Global stocks were mostly lower on Monday, sticking close to one-month lows as news of CIT Group finally filed for bankruptcy underscored the continuing fragility of parts of the financial sector. Experts told CNBC safe-haven trading is back — for now.
Risk Aversion Returns
The safe-haven trade is back temporarily, believes Philip Wee, senior currency economist at DBS Bank. He shed light on what is happening in the FX market.
Credit Supply Still Tight
Confidence in the U.S. economy is still low, says Mark Kiesel, global head of corporate bond portfolio management at PIMCO, as weak unemployment is still coupled with tight credit. He shares his bearish outlook.
Oil Price No Longer Based on Fundamentals
Oil has become part of the commodity plays, as prices are no longer based on oil fundamentals, says Ed Morse, head of economic research at LCM Commodities.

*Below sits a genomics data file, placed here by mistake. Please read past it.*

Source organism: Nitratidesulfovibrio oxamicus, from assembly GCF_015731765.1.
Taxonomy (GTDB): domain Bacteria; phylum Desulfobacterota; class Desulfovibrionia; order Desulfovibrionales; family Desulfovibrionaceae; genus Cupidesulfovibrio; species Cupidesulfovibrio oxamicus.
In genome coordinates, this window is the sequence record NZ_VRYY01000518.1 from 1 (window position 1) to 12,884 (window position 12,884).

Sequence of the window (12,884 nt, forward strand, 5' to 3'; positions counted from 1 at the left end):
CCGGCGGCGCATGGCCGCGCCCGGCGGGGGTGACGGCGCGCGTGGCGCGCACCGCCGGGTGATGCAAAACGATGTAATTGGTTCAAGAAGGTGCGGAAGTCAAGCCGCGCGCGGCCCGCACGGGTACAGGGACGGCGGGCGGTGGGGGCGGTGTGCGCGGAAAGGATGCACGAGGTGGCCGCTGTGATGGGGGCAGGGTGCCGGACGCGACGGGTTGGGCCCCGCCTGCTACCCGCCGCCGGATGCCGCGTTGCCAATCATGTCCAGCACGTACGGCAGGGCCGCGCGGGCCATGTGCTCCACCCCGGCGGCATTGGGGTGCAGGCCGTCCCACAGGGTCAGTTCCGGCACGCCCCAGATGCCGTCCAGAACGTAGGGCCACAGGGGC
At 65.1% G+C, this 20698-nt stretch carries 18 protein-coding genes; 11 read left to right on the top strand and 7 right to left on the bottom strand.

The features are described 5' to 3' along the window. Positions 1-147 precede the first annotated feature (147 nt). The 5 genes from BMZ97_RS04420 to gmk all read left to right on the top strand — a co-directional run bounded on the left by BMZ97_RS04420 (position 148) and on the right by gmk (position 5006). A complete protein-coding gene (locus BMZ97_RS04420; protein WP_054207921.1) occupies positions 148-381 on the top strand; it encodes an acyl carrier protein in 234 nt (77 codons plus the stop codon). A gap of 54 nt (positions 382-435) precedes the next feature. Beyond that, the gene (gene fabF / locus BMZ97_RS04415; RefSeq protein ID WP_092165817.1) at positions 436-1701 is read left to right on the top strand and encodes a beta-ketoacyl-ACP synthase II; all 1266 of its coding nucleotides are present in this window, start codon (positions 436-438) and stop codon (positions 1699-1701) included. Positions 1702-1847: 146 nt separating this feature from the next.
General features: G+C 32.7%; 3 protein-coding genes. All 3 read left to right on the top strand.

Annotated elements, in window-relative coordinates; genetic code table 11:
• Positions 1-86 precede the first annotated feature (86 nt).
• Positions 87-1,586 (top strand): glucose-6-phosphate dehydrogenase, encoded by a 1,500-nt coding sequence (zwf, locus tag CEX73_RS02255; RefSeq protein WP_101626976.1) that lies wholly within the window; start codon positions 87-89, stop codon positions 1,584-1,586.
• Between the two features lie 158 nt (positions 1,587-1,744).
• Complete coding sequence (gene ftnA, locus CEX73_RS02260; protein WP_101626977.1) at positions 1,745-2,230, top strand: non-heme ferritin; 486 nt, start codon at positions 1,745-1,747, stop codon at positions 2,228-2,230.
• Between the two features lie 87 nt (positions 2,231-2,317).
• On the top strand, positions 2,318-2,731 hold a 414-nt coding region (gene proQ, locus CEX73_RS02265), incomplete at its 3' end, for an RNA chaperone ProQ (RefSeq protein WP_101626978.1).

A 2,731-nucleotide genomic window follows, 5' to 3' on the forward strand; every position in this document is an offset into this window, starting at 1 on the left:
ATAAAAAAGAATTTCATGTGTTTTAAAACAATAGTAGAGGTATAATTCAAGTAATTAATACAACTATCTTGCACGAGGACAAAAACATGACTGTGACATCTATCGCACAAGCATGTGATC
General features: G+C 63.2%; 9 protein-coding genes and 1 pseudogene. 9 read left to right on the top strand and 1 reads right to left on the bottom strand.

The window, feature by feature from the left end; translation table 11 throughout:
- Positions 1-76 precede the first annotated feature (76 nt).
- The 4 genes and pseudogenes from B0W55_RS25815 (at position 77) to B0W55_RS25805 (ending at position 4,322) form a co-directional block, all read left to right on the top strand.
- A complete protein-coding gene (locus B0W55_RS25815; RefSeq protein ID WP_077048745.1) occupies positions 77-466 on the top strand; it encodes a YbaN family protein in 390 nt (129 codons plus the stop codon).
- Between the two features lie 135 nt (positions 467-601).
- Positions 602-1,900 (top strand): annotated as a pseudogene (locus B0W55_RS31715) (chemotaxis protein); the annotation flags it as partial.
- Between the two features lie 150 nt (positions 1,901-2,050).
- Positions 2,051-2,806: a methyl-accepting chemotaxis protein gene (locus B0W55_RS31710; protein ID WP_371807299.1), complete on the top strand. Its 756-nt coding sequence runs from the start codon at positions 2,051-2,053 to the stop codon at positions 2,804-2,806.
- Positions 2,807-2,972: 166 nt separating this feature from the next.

Shape of the Recovery
The world recovery will take place in different shapes, says Greg Bundy, vice chairman of AIMS Financial Group. He tells CNBC that Asia will be the main driver of growth.
Upbeat on Asia
Kerry Duce, equity strategist at BBY tells CNBC why the sentiment on Asia is positive.
Cashing In on China's Growth
China is emerging as the locomotive that's pulling the whole emerging market forward, says Kingsley Jones, international portfolio manager at Macquarie Funds Management Group. He tells CNBC how he is capitalizing on this.
Inflation Seen Rising in China
Inflation will start to rise in China, observes Jim Walker, founder and CEO of Asianomics.
Bullish on the Aussie Dollar
Australia's GDP could rise 2% in 2009 and 4% in 2010, foresees Dariusz Kowalczyk, chief investment strategist at SJS Markets. He tells CNBC that is why he is bullish on the Aussie dollar.